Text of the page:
Author Affiliation: US Surgeon General and Assistant Secretary for Health.
AS WITH THE ECONOMY,
HEALTH HAS BECOME increasingly global. Never before has
the health of the world's people been more interdependent and
vital to American medicine and public health. The movement of 2
million people each day across national borders and the growth of
international trade are inevitably associated with transfers of health
risks, including infectious diseases, contaminated foodstuffs,
terrorism, and toxic substances, be they legal or illegal.1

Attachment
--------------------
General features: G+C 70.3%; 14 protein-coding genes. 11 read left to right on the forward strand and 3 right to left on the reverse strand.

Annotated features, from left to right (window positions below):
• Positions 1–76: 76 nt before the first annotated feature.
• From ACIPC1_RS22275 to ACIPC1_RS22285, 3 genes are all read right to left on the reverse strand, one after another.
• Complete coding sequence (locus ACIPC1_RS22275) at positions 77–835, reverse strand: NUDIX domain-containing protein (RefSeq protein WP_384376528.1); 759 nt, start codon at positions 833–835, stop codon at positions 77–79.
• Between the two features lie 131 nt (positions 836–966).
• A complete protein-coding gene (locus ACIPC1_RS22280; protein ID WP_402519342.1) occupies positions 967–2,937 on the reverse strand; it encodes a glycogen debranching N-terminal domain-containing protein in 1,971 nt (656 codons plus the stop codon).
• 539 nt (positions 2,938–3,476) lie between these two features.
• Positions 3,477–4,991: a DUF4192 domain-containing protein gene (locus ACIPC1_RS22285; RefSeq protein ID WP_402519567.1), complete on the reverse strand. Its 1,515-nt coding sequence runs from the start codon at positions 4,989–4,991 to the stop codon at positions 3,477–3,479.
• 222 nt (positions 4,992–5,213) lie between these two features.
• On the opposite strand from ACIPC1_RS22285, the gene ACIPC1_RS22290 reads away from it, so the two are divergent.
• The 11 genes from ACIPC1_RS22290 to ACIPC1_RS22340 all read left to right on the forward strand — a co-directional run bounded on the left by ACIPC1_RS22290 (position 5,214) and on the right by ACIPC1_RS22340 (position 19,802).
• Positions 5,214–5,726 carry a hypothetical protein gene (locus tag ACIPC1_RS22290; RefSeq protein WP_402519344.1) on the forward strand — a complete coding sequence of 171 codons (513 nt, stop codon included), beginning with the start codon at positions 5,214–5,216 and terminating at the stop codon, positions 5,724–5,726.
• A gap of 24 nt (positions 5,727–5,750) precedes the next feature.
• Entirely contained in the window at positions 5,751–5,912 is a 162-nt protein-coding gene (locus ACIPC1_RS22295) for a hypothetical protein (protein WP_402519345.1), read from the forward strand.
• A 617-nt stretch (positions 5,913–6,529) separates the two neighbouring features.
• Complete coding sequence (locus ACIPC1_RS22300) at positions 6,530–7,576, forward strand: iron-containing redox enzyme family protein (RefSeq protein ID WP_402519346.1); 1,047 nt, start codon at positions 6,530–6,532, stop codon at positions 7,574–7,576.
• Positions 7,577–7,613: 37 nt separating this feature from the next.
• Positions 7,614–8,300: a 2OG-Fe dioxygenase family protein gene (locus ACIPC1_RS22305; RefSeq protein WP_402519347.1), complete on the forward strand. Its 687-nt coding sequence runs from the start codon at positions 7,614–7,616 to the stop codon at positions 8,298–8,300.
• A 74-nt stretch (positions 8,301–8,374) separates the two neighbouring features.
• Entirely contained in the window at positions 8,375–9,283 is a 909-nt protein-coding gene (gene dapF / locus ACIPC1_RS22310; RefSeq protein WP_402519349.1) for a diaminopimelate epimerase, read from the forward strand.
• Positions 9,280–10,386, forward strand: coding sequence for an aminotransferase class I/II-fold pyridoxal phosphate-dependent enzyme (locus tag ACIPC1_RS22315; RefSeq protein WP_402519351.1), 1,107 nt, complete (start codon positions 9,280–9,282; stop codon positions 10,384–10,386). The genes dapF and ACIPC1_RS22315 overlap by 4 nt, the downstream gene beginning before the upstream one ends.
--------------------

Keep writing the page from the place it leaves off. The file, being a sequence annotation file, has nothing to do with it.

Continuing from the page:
Owing to the ease of rapid international travel, emerging and
drug-resistant infectious diseases in one country may pose a threat to
the health and economies of all countries.2
Satcher D. Global Health at the Crossroads: Surgeon General's Report on the 50th World Health Assembly. JAMA. 1999;281(10):942–943. doi:10.1001/jama.281.10.942
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